Based on our study, comorbid heart disease was consistently predictive of poor subjective health among patients with diabetes. The effects of other chronic conditions on subjective health, however, were moderated by country. A study among 21,133 individuals on the association between number of chronic somatic conditions and quality of life showed an association between presence of a chronic condition and lower well-being across all domains of subjective health including physical function, fatigue, pain, emotional distress, and social function. Presence of two or more conditions was associated with larger decrements in quality of life, compared to a single condition . Another large study among adults showed that after adjustments for socio-economic status and health behaviors (i.e. smoking, alcohol consumption, and physical activity), people with 3 or more chronic medical conditions were more likely to report poor general health, mental distress, physical distress, and activity limitations compared to individuals who had one or two chronic conditions [59, 60].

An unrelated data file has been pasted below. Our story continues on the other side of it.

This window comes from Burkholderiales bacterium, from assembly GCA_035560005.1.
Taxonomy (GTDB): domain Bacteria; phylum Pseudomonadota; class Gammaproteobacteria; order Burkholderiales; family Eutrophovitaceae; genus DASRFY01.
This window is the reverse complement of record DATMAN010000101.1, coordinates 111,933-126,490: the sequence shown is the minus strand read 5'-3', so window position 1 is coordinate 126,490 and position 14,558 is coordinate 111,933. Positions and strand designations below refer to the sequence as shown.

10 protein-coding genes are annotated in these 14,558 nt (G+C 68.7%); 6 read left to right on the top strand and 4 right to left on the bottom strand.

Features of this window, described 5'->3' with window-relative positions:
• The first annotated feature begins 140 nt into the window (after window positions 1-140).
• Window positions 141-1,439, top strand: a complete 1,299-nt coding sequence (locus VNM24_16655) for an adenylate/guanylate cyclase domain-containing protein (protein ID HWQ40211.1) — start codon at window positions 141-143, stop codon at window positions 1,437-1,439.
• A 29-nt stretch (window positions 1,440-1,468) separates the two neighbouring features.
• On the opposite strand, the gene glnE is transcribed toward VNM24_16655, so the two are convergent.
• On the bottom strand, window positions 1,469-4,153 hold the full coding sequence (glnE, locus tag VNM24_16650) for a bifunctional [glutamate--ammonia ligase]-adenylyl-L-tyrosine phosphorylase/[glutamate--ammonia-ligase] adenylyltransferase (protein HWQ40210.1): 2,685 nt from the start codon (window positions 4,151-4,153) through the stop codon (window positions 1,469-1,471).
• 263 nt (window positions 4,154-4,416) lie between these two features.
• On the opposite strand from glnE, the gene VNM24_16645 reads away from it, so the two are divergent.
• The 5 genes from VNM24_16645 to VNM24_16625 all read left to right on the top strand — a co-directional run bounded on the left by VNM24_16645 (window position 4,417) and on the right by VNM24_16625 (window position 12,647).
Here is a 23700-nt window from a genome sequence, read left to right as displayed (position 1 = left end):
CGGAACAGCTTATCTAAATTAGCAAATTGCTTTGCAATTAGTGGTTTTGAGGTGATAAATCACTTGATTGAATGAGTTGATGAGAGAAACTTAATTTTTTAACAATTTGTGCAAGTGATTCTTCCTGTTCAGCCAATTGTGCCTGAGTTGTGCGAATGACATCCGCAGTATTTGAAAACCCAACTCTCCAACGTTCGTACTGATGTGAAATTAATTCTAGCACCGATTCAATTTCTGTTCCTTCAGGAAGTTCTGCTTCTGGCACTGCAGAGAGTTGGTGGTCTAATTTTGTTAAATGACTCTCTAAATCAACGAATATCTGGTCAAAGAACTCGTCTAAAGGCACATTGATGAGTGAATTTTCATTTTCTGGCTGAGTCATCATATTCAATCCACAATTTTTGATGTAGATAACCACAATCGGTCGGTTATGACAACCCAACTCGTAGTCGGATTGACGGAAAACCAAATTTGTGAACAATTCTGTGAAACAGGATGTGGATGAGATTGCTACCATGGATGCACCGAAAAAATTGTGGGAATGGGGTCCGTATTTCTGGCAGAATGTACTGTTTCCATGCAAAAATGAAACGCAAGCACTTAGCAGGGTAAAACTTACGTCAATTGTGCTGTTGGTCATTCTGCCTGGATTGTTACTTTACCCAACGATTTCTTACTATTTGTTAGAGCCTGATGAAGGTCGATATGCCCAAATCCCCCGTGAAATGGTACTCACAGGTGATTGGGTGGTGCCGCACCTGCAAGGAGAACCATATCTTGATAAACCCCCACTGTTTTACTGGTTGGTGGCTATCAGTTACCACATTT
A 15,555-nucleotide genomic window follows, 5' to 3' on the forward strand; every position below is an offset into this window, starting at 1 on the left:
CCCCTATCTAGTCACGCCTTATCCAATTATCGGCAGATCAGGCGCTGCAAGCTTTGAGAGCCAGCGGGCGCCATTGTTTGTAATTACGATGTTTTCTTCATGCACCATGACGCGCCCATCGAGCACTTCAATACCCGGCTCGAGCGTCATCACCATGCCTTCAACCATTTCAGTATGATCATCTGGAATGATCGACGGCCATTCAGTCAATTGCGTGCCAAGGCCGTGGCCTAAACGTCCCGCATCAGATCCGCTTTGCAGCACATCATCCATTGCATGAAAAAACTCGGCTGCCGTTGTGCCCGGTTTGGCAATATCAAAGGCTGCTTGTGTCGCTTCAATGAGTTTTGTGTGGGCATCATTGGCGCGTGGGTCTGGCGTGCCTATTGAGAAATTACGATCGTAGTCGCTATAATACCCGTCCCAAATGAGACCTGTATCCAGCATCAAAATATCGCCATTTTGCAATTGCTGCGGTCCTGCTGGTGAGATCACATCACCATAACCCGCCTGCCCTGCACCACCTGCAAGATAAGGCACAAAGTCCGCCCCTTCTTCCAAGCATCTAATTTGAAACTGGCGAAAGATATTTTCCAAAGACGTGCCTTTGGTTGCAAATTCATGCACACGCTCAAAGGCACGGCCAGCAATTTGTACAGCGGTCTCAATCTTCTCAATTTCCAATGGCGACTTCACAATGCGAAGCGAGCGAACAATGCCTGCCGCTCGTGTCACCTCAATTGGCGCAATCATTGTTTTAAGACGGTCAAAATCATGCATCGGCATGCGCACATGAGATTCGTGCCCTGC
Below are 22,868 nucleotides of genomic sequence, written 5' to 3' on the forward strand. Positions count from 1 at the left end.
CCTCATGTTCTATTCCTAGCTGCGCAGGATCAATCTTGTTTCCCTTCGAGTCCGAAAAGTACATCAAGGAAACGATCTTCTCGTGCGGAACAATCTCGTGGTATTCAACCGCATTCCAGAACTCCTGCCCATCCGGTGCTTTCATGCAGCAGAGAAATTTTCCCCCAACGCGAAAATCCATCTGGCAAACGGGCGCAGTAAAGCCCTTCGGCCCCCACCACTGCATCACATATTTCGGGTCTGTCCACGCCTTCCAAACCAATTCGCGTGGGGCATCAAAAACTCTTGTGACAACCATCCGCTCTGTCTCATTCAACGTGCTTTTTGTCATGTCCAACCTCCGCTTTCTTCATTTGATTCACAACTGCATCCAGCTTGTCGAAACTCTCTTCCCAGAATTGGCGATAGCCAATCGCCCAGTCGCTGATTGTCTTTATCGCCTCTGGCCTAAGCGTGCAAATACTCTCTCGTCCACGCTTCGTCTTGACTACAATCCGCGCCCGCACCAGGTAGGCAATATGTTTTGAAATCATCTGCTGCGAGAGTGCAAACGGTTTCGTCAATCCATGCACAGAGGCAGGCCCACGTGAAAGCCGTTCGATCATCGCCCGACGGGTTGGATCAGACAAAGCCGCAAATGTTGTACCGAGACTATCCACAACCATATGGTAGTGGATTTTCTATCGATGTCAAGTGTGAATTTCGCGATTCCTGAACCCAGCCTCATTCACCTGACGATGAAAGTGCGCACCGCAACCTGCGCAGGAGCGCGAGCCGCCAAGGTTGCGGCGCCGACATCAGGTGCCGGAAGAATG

Our study may have important implications for global public health policy and practice. As countries show different sets of determinants of subjective health among individuals, we suggest that country should be considered as the context that shapes social and behavioral determinants of health. Comorbid heart disease, however, has a consistent effect and should be universally diagnosed and treated among patients with diabetes. Thus, we do not recommend universal programs for health promotion of patients with diabetes across countries. Based on our findings, tailored health promotion programs should be designed specific to each country.